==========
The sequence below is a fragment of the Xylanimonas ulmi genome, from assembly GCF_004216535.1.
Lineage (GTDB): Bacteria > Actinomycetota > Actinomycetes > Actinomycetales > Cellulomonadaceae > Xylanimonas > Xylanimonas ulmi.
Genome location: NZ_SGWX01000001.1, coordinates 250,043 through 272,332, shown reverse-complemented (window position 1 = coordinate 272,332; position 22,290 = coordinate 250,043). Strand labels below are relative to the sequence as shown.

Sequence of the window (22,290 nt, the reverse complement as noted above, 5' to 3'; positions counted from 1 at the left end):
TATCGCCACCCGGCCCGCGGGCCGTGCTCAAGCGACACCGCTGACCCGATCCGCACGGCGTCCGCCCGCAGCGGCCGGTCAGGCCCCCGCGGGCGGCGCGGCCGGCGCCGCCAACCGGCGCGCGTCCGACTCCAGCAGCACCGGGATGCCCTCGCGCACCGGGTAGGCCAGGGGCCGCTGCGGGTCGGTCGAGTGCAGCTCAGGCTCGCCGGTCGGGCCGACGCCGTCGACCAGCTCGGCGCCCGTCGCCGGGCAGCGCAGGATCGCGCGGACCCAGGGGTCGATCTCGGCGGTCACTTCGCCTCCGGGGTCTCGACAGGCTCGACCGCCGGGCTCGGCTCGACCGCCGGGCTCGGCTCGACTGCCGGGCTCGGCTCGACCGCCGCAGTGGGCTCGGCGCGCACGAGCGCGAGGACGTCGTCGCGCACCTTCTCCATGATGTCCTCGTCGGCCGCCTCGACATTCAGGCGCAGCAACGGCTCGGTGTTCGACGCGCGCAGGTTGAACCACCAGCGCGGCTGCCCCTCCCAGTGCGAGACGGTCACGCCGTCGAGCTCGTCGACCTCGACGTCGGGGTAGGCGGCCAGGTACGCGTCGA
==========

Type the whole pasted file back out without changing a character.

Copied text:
The sequence below is a fragment of the Xylanimonas ulmi genome, from assembly GCF_004216535.1.
Lineage (GTDB): Bacteria > Actinomycetota > Actinomycetes > Actinomycetales > Cellulomonadaceae > Xylanimonas > Xylanimonas ulmi.
Genome location: NZ_SGWX01000001.1, coordinates 250,043 through 272,332, shown reverse-complemented (window position 1 = coordinate 272,332; position 22,290 = coordinate 250,043). Strand labels below are relative to the sequence as shown.

Sequence of the window (22,290 nt, the reverse complement as noted above, 5' to 3'; positions counted from 1 at the left end):
TATCGCCACCCGGCCCGCGGGCCGTGCTCAAGCGACACCGCTGACCCGATCCGCACGGCGTCCGCCCGCAGCGGCCGGTCAGGCCCCCGCGGGCGGCGCGGCCGGCGCCGCCAACCGGCGCGCGTCCGACTCCAGCAGCACCGGGATGCCCTCGCGCACCGGGTAGGCCAGGGGCCGCTGCGGGTCGGTCGAGTGCAGCTCAGGCTCGCCGGTCGGGCCGACGCCGTCGACCAGCTCGGCGCCCGTCGCCGGGCAGCGCAGGATCGCGCGGACCCAGGGGTCGATCTCGGCGGTCACTTCGCCTCCGGGGTCTCGACAGGCTCGACCGCCGGGCTCGGCTCGACCGCCGGGCTCGGCTCGACTGCCGGGCTCGGCTCGACCGCCGCAGTGGGCTCGGCGCGCACGAGCGCGAGGACGTCGTCGCGCACCTTCTCCATGATGTCCTCGTCGGCCGCCTCGACATTCAGGCGCAGCAACGGCTCGGTGTTCGACGCGCGCAGGTTGAACCACCAGCGCGGCTGCCCCTCCCAGTGCGAGACGGTCACGCCGTCGAGCTCGTCGACCTCGACGTCGGGGTAGGCGGCCAGGTACGCGTCGA